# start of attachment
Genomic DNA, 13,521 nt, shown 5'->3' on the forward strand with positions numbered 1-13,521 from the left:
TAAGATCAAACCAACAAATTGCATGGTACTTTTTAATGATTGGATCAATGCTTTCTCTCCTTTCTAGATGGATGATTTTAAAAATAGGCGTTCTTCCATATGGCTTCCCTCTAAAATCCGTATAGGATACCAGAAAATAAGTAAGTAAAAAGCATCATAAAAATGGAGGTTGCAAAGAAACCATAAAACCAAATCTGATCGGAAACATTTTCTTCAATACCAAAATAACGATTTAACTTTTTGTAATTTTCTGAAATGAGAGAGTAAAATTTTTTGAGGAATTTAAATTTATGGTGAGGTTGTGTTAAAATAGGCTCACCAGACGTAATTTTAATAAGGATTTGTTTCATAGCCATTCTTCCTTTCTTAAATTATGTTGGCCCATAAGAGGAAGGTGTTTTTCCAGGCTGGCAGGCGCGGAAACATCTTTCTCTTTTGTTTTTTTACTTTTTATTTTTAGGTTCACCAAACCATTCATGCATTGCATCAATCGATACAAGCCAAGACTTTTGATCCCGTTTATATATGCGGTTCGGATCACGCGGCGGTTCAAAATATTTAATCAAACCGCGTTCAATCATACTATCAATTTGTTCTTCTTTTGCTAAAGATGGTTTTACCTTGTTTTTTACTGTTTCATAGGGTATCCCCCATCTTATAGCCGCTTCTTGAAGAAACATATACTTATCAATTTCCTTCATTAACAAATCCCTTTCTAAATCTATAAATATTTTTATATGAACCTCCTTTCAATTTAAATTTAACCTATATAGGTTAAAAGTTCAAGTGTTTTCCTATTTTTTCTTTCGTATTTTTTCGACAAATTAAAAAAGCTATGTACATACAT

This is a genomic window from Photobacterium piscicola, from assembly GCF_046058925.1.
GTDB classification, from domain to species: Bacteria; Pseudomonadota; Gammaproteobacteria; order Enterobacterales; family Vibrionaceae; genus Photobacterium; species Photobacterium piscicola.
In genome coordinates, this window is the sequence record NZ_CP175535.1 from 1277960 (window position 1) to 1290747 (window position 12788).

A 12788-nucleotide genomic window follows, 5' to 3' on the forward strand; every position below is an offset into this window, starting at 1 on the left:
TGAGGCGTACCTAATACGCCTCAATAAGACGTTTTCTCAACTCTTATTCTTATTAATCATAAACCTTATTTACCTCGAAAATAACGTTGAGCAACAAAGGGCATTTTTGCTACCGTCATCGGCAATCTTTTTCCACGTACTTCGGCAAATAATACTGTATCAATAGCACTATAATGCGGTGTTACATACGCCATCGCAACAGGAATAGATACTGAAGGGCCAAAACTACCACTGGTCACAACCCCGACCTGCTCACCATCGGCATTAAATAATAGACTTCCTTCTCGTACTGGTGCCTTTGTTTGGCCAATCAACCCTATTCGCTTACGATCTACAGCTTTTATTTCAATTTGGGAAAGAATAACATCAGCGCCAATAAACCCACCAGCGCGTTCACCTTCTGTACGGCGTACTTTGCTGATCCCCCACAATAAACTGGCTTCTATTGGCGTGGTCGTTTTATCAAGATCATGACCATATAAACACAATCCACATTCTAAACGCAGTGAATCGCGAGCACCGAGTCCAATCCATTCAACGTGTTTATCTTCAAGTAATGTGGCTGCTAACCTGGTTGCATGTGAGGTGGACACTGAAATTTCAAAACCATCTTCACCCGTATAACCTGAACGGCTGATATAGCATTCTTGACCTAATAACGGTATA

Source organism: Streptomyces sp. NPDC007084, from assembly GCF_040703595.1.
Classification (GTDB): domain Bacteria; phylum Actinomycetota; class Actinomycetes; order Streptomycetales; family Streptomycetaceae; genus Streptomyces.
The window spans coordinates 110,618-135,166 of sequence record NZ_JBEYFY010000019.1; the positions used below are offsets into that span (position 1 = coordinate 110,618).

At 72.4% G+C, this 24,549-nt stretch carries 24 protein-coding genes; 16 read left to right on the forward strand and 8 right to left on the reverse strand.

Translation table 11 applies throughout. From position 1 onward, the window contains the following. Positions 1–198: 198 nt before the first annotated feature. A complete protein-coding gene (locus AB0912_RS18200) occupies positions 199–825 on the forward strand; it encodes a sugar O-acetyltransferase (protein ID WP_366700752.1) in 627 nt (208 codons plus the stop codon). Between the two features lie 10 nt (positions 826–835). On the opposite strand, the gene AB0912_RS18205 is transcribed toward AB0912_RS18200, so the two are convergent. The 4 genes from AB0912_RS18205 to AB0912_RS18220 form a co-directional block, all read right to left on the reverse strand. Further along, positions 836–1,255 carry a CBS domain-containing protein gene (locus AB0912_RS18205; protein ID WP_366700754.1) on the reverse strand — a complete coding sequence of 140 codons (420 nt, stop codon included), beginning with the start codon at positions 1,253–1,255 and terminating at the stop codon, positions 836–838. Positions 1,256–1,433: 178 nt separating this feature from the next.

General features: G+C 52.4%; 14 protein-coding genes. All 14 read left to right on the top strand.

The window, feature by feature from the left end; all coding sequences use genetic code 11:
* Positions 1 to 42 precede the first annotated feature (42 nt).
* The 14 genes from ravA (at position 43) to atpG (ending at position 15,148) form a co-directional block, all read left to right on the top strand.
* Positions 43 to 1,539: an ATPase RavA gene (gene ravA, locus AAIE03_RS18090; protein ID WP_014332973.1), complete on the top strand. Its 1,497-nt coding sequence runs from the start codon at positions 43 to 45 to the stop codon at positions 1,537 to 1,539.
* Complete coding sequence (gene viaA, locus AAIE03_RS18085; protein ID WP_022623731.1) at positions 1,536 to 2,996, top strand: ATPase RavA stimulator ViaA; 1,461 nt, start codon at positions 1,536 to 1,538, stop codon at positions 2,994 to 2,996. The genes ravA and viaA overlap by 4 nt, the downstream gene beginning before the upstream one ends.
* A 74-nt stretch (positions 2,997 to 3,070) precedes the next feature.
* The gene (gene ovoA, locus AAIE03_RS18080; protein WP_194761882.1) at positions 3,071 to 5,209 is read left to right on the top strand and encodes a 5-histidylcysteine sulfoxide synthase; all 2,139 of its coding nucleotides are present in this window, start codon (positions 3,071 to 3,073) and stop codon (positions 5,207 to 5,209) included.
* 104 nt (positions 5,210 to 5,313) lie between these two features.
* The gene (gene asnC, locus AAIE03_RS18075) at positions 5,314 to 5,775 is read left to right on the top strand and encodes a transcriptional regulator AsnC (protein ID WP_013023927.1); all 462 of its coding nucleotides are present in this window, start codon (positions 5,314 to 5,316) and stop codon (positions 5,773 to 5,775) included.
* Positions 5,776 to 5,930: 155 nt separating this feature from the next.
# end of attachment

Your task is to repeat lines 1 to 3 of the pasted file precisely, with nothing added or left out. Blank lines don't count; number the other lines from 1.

Genomic DNA, 13,521 nt, shown 5'->3' on the forward strand with positions numbered 1-13,521 from the left:
TAAGATCAAACCAACAAATTGCATGGTACTTTTTAATGATTGGATCAATGCTTTCTCTCCTTTCTAGATGGATGATTTTAAAAATAGGCGTTCTTCCATATGGCTTCCCTCTAAAATCCGTATAGGATACCAGAAAATAAGTAAGTAAAAAGCATCATAAAAATGGAGGTTGCAAAGAAACCATAAAACCAAATCTGATCGGAAACATTTTCTTCAATACCAAAATAACGATTTAACTTTTTGTAATTTTCTGAAATGAGAGAGTAAAATTTTTTGAGGAATTTAAATTTATGGTGAGGTTGTGTTAAAATAGGCTCACCAGACGTAATTTTAATAAGGATTTGTTTCATAGCCATTCTTCCTTTCTTAAATTATGTTGGCCCATAAGAGGAAGGTGTTTTTCCAGGCTGGCAGGCGCGGAAACATCTTTCTCTTTTGTTTTTTTACTTTTTATTTTTAGGTTCACCAAACCATTCATGCATTGCATCAATCGATACAAGCCAAGACTTTTGATCCCGTTTATATATGCGGTTCGGATCACGCGGCGGTTCAAAATATTTAATCAAACCGCGTTCAATCATACTATCAATTTGTTCTTCTTTTGCTAAAGATGGTTTTACCTTGTTTTTTACTGTTTCATAGGGTATCCCCCATCTTATAGCCGCTTCTTGAAGAAACATATACTTATCAATTTCCTTCATTAACAAATCCCTTTCTAAATCTATAAATATTTTTATATGAACCTCCTTTCAATTTAAATTTAACCTATATAGGTTAAAAGTTCAAGTGTTTTCCTATTTTTTCTTTCGTATTTTTTCGACAAATTAAAAAAGCTATGTACATACAT

This is a genomic window from Photobacterium piscicola, from assembly GCF_046058925.1.